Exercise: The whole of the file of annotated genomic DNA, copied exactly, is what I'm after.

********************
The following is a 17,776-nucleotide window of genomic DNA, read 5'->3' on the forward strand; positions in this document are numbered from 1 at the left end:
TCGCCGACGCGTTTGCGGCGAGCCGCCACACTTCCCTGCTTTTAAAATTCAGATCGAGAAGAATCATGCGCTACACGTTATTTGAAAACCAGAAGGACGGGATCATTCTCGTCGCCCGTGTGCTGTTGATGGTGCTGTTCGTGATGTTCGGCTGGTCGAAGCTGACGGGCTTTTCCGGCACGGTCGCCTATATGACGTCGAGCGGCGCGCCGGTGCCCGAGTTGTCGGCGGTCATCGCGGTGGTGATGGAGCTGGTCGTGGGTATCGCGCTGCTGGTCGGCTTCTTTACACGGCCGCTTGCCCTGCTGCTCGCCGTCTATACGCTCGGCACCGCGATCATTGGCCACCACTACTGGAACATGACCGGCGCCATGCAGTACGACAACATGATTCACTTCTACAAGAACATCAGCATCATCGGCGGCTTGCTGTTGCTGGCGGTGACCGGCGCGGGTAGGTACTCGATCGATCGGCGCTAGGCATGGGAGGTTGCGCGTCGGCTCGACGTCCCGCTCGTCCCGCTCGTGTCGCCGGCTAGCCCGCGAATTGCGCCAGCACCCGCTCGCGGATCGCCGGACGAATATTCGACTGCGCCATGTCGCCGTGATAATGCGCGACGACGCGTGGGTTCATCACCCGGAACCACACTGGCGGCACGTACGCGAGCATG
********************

The following is a 17,776-nucleotide window of genomic DNA, read 5'->3' on the forward strand; positions in this document are numbered from 1 at the left end:
TCGCCGACGCGTTTGCGGCGAGCCGCCACACTTCCCTGCTTTTAAAATTCAGATCGAGAAGAATCATGCGCTACACGTTATTTGAAAACCAGAAGGACGGGATCATTCTCGTCGCCCGTGTGCTGTTGATGGTGCTGTTCGTGATGTTCGGCTGGTCGAAGCTGACGGGCTTTTCCGGCACGGTCGCCTATATGACGTCGAGCGGCGCGCCGGTGCCCGAGTTGTCGGCGGTCATCGCGGTGGTGATGGAGCTGGTCGTGGGTATCGCGCTGCTGGTCGGCTTCTTTACACGGCCGCTTGCCCTGCTGCTCGCCGTCTATACGCTCGGCACCGCGATCATTGGCCACCACTACTGGAACATGACCGGCGCCATGCAGTACGACAACATGATTCACTTCTACAAGAACATCAGCATCATCGGCGGCTTGCTGTTGCTGGCGGTGACCGGCGCGGGTAGGTACTCGATCGATCGGCGCTAGGCATGGGAGGTTGCGCGTCGGCTCGACGTCCCGCTCGTCCCGCTCGTGTCGCCGGCTAGCCCGCGAATTGCGCCAGCACCCGCTCGCGGATCGCCGGACGAATATTCGACTGCGCCATGTCGCCGTGATAATGCGCGACGACGCGTGGGTTCATCACCCGGAACCACACTGGCGGCACGTACGCGAGCATG